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City asks federal help resolving contentious CSX rail crossing

Published on

Tara Jeffrey

Sarnia and Bluewater Trails officials are hoping an agreement can finally be reached on a contentious rail crossing they say leaves local cyclists and pedestrians at risk.

“We’ve been trying to get CSX to install a safe rail crossing that meets Transport Canada requirements for 10 years, but they have refused to cooperate,” said Bluewater Trails chair Tony Barrand.

He’s referring to a gap between the St. Clair River Trail and the Bluewater Trail on Vidal Street in south Sarnia, at what’s known as the Sun Oil Curve.

Trail users are forced to either take the overpass, with its dangerous incline, heavy traffic and narrow shoulders, or a gravel path on the west side of the overpass, officially closed, which leads to live CSX Transportation tracks.

The crossing is the only known gap in the Great Lakes Waterfront Trail, which spans 2,100 kilometres and 114 communities from Grand Bend to the Quebec border.

“The city still owns the right-of-way there, and there is no city record saying CSX ever asked the city for a right-of-way or a closing of that rail crossing,” said Barrand,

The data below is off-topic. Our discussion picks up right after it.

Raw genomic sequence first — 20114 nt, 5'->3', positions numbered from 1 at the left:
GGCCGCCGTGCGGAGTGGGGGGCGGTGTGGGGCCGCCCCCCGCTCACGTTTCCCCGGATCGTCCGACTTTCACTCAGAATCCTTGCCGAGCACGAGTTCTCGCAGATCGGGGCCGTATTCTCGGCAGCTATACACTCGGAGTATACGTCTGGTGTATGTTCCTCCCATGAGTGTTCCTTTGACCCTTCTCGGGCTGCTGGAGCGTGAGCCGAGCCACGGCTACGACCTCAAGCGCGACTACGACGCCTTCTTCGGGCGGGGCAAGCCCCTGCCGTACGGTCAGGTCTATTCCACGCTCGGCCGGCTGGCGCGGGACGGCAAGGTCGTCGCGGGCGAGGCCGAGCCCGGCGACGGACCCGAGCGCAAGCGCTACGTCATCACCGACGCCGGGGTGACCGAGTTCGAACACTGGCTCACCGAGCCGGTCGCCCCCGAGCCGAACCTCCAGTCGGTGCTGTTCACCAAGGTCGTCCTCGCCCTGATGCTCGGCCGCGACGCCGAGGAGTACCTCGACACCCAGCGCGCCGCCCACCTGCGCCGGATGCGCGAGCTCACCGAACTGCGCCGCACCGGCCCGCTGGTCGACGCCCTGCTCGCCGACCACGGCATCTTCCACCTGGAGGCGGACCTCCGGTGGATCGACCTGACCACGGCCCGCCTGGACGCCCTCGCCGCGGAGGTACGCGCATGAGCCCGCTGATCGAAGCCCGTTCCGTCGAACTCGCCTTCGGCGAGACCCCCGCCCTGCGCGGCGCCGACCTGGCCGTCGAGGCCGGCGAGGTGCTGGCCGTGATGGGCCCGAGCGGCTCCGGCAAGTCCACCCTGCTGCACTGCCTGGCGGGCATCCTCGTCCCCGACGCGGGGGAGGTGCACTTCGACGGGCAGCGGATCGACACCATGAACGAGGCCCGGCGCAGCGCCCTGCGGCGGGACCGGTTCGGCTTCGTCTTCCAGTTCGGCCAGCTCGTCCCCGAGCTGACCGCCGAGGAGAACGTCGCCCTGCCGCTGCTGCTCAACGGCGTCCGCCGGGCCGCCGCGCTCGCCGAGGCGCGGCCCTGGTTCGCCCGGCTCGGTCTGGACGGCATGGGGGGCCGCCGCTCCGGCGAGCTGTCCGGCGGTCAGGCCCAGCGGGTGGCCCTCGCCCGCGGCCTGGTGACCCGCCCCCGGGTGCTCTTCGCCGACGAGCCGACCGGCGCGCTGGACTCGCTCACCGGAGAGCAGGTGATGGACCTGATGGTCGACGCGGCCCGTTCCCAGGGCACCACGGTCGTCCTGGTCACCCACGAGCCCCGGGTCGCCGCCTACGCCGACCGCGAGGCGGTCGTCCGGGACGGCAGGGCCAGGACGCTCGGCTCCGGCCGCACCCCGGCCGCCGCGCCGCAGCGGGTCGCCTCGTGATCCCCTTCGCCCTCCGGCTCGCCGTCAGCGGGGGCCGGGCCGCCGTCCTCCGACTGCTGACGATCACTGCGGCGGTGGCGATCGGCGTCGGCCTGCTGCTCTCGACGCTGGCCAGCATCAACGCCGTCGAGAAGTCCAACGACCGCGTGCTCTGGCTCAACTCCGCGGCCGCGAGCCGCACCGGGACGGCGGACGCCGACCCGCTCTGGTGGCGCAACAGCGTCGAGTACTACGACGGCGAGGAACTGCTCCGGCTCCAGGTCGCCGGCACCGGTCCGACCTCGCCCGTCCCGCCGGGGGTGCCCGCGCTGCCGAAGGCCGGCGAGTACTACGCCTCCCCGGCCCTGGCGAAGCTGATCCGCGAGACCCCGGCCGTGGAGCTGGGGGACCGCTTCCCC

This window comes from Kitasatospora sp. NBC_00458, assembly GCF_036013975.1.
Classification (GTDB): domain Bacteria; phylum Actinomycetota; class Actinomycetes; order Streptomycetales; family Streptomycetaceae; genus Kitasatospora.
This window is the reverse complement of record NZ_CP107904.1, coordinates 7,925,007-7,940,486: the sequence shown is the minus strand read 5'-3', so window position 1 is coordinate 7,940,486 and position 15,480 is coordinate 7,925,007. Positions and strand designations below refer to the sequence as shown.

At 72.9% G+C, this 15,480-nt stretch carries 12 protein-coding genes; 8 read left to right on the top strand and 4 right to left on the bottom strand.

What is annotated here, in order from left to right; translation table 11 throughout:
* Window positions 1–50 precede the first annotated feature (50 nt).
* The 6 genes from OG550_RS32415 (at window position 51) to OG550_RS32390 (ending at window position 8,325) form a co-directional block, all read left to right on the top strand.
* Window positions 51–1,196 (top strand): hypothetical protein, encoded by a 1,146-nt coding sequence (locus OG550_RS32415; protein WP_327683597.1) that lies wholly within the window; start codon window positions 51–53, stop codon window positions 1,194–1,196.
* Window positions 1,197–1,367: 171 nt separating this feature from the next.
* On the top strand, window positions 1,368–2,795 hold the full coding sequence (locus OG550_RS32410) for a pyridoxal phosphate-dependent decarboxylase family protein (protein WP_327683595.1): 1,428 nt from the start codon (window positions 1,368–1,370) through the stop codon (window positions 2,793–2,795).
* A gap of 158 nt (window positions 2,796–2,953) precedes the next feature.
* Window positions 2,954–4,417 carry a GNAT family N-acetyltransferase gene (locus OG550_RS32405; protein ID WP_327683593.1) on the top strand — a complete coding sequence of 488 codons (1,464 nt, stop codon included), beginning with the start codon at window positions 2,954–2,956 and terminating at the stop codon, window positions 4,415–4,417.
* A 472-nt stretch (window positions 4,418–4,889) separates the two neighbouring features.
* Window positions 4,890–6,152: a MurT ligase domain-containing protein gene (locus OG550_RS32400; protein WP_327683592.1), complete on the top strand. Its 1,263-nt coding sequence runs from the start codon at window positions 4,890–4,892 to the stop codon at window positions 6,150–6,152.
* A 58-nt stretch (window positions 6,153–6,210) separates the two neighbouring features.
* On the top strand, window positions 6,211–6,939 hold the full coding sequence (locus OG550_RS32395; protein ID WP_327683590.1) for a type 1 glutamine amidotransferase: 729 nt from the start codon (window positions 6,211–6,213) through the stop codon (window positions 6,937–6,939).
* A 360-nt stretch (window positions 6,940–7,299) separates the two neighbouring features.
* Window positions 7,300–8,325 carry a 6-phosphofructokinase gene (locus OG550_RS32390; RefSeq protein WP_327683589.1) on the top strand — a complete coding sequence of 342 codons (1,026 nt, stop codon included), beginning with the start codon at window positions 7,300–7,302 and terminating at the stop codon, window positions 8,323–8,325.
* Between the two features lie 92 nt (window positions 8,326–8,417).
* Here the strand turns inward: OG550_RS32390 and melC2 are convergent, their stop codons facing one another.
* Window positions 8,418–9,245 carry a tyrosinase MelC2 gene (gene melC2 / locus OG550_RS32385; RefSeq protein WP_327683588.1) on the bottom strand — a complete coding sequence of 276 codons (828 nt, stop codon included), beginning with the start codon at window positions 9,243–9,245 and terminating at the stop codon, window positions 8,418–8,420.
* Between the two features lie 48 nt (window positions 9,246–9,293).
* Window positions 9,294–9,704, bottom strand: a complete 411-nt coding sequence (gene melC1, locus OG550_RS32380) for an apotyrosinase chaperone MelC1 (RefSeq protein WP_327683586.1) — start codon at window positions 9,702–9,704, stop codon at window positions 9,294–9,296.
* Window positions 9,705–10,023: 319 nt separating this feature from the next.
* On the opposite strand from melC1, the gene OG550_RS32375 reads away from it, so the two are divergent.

The trail’s official website even includes a warning: “Be careful as you approach Sarnia from the south, where the St. Clair Parkway turns into Vidal St. S., as there is a higher volume of fast moving traffic and larger vehicles. Stay to the right of the road, act predictably and signal, to ensure maximum visibility and your own safety.”

Sarnia has submitted an appeal application to the Canadian Transportation Agency; a process available to municipalities when rail companies aren’t willing to negotiate.

“The Agency has acknowledged our appeal and has asked if we’re open to mediation, and we’ve said yes,” said Dave Jackson, manager of development and transportation, adding they’re waiting to hear from CSX.

“The current trail is not a safe option. We need an at-grade crossing to complete the trail network and improve safety.”

If approved, the crossing could cost $30,000 to $300,000, and be eligible to tap into a $600,000 cycling-related boost from the province announced in December.

“The community has been using that crossing ever since the overpass was installed decades ago — people commute from Sarnia to Shell, Suncor, Aamjiwnaang,” said Barrand.

“We’ve got signs on each side of the overpass saying ‘the trail ends here’ because legally, we can’t tell people there’s a physical trail there.

“CSX has ignored that there’s a well-used crossing at that point,” he added. “We don’t feel that ignorance is the way to go with public safety.”

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